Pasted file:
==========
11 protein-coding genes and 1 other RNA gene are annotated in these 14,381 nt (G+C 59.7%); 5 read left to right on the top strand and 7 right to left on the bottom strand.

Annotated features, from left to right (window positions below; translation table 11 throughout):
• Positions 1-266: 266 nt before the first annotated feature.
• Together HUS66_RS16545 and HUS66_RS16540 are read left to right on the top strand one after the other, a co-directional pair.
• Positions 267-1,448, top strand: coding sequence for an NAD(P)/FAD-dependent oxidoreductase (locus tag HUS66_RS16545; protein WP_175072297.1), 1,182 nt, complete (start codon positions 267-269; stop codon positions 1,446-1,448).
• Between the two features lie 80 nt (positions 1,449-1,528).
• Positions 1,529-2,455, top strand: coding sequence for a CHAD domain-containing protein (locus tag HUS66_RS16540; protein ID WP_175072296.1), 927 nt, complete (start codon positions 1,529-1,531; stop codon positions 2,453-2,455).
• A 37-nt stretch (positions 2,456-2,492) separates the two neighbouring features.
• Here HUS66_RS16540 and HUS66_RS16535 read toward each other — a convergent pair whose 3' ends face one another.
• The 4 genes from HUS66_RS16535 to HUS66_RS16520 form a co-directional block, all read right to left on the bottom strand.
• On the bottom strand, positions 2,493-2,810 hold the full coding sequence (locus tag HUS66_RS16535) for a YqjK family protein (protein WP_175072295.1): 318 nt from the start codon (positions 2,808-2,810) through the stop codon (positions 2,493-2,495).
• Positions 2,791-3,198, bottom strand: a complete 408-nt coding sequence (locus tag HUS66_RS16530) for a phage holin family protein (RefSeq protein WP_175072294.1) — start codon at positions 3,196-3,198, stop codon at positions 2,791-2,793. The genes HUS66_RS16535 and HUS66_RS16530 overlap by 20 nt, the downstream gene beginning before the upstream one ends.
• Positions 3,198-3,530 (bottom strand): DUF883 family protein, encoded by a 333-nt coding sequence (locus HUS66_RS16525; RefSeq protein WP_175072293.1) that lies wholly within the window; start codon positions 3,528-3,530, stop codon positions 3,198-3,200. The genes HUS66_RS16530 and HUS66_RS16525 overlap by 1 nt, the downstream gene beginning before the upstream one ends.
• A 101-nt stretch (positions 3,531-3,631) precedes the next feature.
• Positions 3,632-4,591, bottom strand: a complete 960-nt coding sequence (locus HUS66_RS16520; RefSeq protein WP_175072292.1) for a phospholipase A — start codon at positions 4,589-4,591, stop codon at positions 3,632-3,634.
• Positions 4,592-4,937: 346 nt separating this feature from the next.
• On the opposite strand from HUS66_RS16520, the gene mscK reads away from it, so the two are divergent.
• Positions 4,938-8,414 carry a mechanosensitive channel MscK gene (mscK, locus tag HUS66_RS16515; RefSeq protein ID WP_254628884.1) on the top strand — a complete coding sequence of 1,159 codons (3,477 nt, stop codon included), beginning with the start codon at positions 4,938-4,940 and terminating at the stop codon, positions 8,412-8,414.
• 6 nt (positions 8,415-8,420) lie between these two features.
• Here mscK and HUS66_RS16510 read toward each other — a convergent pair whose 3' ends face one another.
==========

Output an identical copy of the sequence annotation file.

11 protein-coding genes and 1 other RNA gene are annotated in these 14,381 nt (G+C 59.7%); 5 read left to right on the top strand and 7 right to left on the bottom strand.

Annotated features, from left to right (window positions below; translation table 11 throughout):
• Positions 1-266: 266 nt before the first annotated feature.
• Together HUS66_RS16545 and HUS66_RS16540 are read left to right on the top strand one after the other, a co-directional pair.
• Positions 267-1,448, top strand: coding sequence for an NAD(P)/FAD-dependent oxidoreductase (locus tag HUS66_RS16545; protein WP_175072297.1), 1,182 nt, complete (start codon positions 267-269; stop codon positions 1,446-1,448).
• Between the two features lie 80 nt (positions 1,449-1,528).
• Positions 1,529-2,455, top strand: coding sequence for a CHAD domain-containing protein (locus tag HUS66_RS16540; protein ID WP_175072296.1), 927 nt, complete (start codon positions 1,529-1,531; stop codon positions 2,453-2,455).
• A 37-nt stretch (positions 2,456-2,492) separates the two neighbouring features.
• Here HUS66_RS16540 and HUS66_RS16535 read toward each other — a convergent pair whose 3' ends face one another.
• The 4 genes from HUS66_RS16535 to HUS66_RS16520 form a co-directional block, all read right to left on the bottom strand.
• On the bottom strand, positions 2,493-2,810 hold the full coding sequence (locus tag HUS66_RS16535) for a YqjK family protein (protein WP_175072295.1): 318 nt from the start codon (positions 2,808-2,810) through the stop codon (positions 2,493-2,495).
• Positions 2,791-3,198, bottom strand: a complete 408-nt coding sequence (locus tag HUS66_RS16530) for a phage holin family protein (RefSeq protein WP_175072294.1) — start codon at positions 3,196-3,198, stop codon at positions 2,791-2,793. The genes HUS66_RS16535 and HUS66_RS16530 overlap by 20 nt, the downstream gene beginning before the upstream one ends.
• Positions 3,198-3,530 (bottom strand): DUF883 family protein, encoded by a 333-nt coding sequence (locus HUS66_RS16525; RefSeq protein WP_175072293.1) that lies wholly within the window; start codon positions 3,528-3,530, stop codon positions 3,198-3,200. The genes HUS66_RS16530 and HUS66_RS16525 overlap by 1 nt, the downstream gene beginning before the upstream one ends.
• A 101-nt stretch (positions 3,531-3,631) precedes the next feature.
• Positions 3,632-4,591, bottom strand: a complete 960-nt coding sequence (locus HUS66_RS16520; RefSeq protein WP_175072292.1) for a phospholipase A — start codon at positions 4,589-4,591, stop codon at positions 3,632-3,634.
• Positions 4,592-4,937: 346 nt separating this feature from the next.
• On the opposite strand from HUS66_RS16520, the gene mscK reads away from it, so the two are divergent.
• Positions 4,938-8,414 carry a mechanosensitive channel MscK gene (mscK, locus tag HUS66_RS16515; RefSeq protein ID WP_254628884.1) on the top strand — a complete coding sequence of 1,159 codons (3,477 nt, stop codon included), beginning with the start codon at positions 4,938-4,940 and terminating at the stop codon, positions 8,412-8,414.
• 6 nt (positions 8,415-8,420) lie between these two features.
• Here mscK and HUS66_RS16510 read toward each other — a convergent pair whose 3' ends face one another.